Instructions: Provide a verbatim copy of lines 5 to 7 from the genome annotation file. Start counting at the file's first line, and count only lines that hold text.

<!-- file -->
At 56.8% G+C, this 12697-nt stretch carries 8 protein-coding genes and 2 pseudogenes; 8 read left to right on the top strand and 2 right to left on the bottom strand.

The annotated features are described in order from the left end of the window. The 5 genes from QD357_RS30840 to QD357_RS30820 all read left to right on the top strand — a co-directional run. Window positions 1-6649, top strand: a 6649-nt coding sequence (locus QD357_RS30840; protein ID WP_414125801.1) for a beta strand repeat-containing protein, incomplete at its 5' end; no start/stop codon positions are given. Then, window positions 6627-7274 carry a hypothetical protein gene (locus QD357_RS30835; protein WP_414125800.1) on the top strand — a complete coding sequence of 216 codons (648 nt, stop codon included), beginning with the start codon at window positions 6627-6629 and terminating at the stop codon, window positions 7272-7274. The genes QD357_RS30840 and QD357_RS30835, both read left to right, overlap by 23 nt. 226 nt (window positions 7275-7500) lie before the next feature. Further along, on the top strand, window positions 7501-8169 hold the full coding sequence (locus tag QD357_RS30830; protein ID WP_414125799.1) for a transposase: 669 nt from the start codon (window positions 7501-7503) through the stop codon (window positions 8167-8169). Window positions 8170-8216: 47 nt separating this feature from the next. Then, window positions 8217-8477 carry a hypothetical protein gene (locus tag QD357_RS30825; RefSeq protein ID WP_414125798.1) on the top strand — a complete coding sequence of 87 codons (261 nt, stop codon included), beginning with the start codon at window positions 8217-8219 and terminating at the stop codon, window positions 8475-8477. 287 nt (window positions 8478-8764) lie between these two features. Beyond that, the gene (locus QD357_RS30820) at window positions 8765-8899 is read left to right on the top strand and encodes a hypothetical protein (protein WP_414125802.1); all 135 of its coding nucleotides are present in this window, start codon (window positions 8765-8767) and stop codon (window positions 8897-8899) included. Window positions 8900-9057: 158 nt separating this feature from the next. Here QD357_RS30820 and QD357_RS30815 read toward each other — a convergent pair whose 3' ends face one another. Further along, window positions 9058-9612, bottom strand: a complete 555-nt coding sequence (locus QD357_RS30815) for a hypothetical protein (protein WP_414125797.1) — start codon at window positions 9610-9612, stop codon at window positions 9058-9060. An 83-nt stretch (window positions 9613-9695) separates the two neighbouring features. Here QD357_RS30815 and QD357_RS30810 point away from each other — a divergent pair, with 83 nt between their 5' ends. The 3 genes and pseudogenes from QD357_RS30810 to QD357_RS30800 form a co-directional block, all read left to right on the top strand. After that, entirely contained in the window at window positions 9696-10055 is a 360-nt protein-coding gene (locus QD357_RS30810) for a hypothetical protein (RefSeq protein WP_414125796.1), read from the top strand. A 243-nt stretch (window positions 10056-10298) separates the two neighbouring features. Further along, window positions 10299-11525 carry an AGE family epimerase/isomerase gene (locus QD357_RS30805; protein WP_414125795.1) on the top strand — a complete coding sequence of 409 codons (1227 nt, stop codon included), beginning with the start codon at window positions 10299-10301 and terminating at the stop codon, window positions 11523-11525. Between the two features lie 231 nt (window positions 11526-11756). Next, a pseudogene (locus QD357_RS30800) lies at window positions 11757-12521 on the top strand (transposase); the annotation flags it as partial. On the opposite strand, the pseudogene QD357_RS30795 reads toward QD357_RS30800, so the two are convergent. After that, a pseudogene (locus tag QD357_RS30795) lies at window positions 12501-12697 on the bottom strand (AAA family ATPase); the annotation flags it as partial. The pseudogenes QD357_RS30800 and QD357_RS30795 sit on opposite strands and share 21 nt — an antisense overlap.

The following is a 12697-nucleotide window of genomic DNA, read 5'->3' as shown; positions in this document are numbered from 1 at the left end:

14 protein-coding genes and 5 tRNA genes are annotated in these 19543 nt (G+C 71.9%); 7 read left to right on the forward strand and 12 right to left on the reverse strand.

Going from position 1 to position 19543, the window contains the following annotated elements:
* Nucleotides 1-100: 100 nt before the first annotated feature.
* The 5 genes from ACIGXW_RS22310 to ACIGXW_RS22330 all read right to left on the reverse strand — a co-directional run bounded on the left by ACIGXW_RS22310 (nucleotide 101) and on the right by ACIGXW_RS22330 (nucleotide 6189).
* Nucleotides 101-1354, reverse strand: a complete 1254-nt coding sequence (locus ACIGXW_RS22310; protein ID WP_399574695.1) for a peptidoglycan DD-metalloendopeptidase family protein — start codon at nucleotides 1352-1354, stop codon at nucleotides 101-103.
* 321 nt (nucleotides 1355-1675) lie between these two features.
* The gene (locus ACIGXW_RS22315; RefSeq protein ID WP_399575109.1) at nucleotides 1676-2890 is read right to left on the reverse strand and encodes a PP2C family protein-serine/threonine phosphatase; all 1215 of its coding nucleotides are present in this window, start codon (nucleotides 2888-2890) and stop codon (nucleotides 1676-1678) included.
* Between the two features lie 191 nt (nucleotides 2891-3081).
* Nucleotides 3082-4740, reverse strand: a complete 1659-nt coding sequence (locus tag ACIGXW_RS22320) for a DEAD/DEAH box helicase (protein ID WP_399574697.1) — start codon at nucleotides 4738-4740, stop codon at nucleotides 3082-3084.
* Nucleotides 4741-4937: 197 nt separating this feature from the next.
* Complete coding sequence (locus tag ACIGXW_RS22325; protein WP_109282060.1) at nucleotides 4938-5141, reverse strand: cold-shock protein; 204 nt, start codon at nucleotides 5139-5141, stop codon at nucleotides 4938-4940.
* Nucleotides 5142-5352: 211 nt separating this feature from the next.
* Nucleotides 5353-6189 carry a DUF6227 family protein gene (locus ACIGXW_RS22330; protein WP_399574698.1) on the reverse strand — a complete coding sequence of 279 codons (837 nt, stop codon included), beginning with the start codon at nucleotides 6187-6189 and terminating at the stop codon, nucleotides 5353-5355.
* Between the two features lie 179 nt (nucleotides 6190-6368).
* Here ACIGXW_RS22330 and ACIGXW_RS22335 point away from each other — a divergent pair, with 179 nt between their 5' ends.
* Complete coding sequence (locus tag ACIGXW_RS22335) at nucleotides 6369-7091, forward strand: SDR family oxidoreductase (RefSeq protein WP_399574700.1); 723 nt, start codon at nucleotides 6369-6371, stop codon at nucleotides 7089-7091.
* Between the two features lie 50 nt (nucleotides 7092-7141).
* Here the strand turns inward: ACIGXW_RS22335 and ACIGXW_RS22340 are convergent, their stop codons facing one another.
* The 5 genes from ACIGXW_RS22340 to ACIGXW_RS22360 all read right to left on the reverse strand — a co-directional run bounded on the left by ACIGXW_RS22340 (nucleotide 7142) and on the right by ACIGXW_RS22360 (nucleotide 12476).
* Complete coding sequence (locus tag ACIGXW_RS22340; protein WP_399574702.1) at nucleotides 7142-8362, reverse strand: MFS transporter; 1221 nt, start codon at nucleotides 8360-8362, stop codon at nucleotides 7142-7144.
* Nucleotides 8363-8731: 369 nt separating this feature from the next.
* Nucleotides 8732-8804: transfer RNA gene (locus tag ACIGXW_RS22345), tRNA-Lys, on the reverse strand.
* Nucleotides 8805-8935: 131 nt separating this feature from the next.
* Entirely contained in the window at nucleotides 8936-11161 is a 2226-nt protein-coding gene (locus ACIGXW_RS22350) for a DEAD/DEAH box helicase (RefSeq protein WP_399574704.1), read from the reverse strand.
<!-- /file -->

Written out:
Going from position 1 to position 19543, the window contains the following annotated elements:
* Nucleotides 1-100: 100 nt before the first annotated feature.
* The 5 genes from ACIGXW_RS22310 to ACIGXW_RS22330 all read right to left on the reverse strand — a co-directional run bounded on the left by ACIGXW_RS22310 (nucleotide 101) and on the right by ACIGXW_RS22330 (nucleotide 6189).